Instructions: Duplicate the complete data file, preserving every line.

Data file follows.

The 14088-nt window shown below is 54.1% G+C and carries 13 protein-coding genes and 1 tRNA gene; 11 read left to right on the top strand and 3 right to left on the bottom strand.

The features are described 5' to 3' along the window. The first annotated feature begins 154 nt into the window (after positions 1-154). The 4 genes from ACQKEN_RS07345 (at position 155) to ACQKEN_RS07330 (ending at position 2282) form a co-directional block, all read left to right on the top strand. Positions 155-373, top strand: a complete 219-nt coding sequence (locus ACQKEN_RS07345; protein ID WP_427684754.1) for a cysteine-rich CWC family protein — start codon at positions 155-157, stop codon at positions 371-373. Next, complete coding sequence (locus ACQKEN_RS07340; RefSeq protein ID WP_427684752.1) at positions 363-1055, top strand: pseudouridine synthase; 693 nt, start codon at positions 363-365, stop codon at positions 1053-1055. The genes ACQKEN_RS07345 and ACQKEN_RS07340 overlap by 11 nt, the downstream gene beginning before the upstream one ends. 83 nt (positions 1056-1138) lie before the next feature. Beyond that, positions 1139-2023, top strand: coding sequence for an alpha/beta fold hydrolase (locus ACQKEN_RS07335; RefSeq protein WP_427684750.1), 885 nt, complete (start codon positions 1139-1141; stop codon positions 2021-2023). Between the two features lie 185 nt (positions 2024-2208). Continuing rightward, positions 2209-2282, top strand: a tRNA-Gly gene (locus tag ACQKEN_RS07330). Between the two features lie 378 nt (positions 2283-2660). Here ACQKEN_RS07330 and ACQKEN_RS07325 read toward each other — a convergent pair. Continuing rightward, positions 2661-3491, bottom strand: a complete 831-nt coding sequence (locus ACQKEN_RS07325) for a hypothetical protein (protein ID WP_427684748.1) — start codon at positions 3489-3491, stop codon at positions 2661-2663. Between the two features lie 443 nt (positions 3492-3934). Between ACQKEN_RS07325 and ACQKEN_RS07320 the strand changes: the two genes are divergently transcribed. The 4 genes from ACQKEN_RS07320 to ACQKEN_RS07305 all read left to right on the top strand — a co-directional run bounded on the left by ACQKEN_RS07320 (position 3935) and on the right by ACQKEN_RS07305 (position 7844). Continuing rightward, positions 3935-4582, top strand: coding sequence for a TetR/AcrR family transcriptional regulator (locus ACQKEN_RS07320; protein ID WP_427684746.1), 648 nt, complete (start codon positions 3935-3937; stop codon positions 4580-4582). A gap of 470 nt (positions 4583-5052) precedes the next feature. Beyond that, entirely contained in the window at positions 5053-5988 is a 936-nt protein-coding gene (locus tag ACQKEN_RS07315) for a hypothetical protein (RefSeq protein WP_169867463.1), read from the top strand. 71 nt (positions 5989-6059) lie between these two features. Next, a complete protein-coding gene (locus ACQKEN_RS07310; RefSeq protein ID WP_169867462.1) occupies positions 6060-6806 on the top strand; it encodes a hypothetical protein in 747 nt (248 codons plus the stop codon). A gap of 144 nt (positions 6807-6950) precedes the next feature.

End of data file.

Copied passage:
The 14088-nt window shown below is 54.1% G+C and carries 13 protein-coding genes and 1 tRNA gene; 11 read left to right on the top strand and 3 right to left on the bottom strand.

The features are described 5' to 3' along the window. The first annotated feature begins 154 nt into the window (after positions 1-154). The 4 genes from ACQKEN_RS07345 (at position 155) to ACQKEN_RS07330 (ending at position 2282) form a co-directional block, all read left to right on the top strand. Positions 155-373, top strand: a complete 219-nt coding sequence (locus ACQKEN_RS07345; protein ID WP_427684754.1) for a cysteine-rich CWC family protein — start codon at positions 155-157, stop codon at positions 371-373. Next, complete coding sequence (locus ACQKEN_RS07340; RefSeq protein ID WP_427684752.1) at positions 363-1055, top strand: pseudouridine synthase; 693 nt, start codon at positions 363-365, stop codon at positions 1053-1055. The genes ACQKEN_RS07345 and ACQKEN_RS07340 overlap by 11 nt, the downstream gene beginning before the upstream one ends. 83 nt (positions 1056-1138) lie before the next feature. Beyond that, positions 1139-2023, top strand: coding sequence for an alpha/beta fold hydrolase (locus ACQKEN_RS07335; RefSeq protein WP_427684750.1), 885 nt, complete (start codon positions 1139-1141; stop codon positions 2021-2023). Between the two features lie 185 nt (positions 2024-2208). Continuing rightward, positions 2209-2282, top strand: a tRNA-Gly gene (locus tag ACQKEN_RS07330). Between the two features lie 378 nt (positions 2283-2660). Here ACQKEN_RS07330 and ACQKEN_RS07325 read toward each other — a convergent pair. Continuing rightward, positions 2661-3491, bottom strand: a complete 831-nt coding sequence (locus ACQKEN_RS07325) for a hypothetical protein (protein ID WP_427684748.1) — start codon at positions 3489-3491, stop codon at positions 2661-2663. Between the two features lie 443 nt (positions 3492-3934). Between ACQKEN_RS07325 and ACQKEN_RS07320 the strand changes: the two genes are divergently transcribed. The 4 genes from ACQKEN_RS07320 to ACQKEN_RS07305 all read left to right on the top strand — a co-directional run bounded on the left by ACQKEN_RS07320 (position 3935) and on the right by ACQKEN_RS07305 (position 7844). Continuing rightward, positions 3935-4582, top strand: coding sequence for a TetR/AcrR family transcriptional regulator (locus ACQKEN_RS07320; protein ID WP_427684746.1), 648 nt, complete (start codon positions 3935-3937; stop codon positions 4580-4582). A gap of 470 nt (positions 4583-5052) precedes the next feature. Beyond that, entirely contained in the window at positions 5053-5988 is a 936-nt protein-coding gene (locus tag ACQKEN_RS07315) for a hypothetical protein (RefSeq protein WP_169867463.1), read from the top strand. 71 nt (positions 5989-6059) lie between these two features. Next, a complete protein-coding gene (locus ACQKEN_RS07310; RefSeq protein ID WP_169867462.1) occupies positions 6060-6806 on the top strand; it encodes a hypothetical protein in 747 nt (248 codons plus the stop codon). A gap of 144 nt (positions 6807-6950) precedes the next feature.